Agrifarm chickpeas come from the fertile regions of Northern and Central Greece where they are grown following integrated management principles that keep them away from pesticides and chemicals. They are part of Agrifarm’s ambitious Family Farms Project which means they come from small, Greek family farms where agriculture is a way of life and a link to tradition.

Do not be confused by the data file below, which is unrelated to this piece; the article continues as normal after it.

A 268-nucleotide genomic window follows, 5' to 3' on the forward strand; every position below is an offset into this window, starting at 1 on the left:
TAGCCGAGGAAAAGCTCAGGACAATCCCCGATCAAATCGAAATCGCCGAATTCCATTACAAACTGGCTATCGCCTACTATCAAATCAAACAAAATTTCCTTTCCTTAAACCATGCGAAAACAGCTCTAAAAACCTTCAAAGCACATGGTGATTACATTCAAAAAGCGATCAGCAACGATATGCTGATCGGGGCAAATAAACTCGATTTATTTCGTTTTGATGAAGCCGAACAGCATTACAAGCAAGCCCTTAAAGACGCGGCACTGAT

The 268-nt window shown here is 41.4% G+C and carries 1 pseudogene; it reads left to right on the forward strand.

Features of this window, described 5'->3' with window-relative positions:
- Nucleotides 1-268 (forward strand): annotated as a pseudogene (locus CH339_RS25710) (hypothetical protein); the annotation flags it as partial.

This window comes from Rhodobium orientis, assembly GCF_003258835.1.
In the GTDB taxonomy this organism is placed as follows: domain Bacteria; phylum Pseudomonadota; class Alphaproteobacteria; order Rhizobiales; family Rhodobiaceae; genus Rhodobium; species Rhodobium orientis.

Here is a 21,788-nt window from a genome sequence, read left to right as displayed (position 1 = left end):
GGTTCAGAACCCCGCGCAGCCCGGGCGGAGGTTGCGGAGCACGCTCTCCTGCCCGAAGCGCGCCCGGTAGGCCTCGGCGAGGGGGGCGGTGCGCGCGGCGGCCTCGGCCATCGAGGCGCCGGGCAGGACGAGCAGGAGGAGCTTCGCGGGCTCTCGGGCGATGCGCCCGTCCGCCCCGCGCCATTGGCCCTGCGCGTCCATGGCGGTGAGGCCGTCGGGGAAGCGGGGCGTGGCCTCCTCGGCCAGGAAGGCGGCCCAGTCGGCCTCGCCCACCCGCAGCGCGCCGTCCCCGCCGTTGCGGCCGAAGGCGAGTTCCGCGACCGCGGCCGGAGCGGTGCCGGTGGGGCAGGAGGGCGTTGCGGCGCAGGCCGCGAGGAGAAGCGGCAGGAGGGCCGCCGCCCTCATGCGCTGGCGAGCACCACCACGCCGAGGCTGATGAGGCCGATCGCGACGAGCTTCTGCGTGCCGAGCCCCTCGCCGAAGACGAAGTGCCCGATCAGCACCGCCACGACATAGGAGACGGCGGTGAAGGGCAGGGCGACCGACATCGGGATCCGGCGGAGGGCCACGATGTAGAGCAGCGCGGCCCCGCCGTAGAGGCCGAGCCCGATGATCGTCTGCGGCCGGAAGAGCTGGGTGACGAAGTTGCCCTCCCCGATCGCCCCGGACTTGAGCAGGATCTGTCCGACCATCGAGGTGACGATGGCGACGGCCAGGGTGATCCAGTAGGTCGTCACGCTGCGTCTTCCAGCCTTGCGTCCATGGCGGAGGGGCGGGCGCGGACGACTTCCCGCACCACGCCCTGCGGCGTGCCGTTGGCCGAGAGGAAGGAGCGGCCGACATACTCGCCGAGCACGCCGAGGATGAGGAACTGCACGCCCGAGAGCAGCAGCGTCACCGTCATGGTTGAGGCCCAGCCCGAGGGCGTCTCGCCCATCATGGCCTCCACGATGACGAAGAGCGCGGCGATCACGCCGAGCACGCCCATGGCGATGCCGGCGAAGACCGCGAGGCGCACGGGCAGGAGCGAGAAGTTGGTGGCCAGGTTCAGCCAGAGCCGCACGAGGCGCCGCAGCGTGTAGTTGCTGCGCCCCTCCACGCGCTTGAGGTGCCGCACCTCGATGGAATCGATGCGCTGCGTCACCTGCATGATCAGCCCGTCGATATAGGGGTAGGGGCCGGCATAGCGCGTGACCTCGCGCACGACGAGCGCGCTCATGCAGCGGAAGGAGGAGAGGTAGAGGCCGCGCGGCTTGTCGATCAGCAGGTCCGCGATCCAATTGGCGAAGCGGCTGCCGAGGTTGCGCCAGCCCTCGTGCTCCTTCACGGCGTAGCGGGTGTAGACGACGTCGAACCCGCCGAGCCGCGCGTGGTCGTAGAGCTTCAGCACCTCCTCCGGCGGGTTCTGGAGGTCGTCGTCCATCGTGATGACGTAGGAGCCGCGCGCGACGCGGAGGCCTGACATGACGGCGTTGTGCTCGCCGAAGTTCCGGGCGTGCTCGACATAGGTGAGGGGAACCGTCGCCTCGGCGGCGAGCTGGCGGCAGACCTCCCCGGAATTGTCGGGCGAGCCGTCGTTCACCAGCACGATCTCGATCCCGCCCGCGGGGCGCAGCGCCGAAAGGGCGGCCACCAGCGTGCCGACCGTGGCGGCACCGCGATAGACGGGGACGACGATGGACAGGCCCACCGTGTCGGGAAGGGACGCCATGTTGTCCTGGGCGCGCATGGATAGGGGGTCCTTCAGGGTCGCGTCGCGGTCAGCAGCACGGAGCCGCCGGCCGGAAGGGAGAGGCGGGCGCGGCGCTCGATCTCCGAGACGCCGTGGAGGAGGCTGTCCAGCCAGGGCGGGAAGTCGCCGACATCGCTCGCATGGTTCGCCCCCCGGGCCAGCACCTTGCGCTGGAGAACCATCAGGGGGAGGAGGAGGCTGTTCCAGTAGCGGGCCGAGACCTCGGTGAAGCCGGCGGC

They’re among the leading natural sources of protein and their impressive nutritional value makes them the ideal choice when it comes to a balanced diet. Chickpea proteins are what makes these super pulses stand apart from other legumes. Standing at a content of 20-30%, chickpea proteins have all the aminoacids the body needs and rank among the much-touted proteins of milk, soy, and meat. They are also an excellent source of carbohydrates, metals, and vitamins. The common practice of recent years to consume chickpeas without their skin has been losing popularity since it has been discovered that it is chickpea skin that is chock full of calcium and dietary fiber both of which the body needs for its seamless function. Those delicious pulses are also nutritional overachievers and interwoven with traditional Greek cuisine. Found in every Greek pantry, they are cooked in a variety of ways, releasing their fulfilling aroma in the kitchen and proving irresistible sirens for those who are looking for a full, satisfying meal. In the old times, their consumption was linked to Greece’s fasting periods but the landscape of gastronomy has recently changed. Their complex sensory traits and nutritional goodness could not go unnoticed and they have now gained their rightful place in everyday nutrition. It couldn’t be otherwise: their flawless credentials make them a shoo-in for Mediterranean Diet ambassadors and shortlist them for praise and prizes!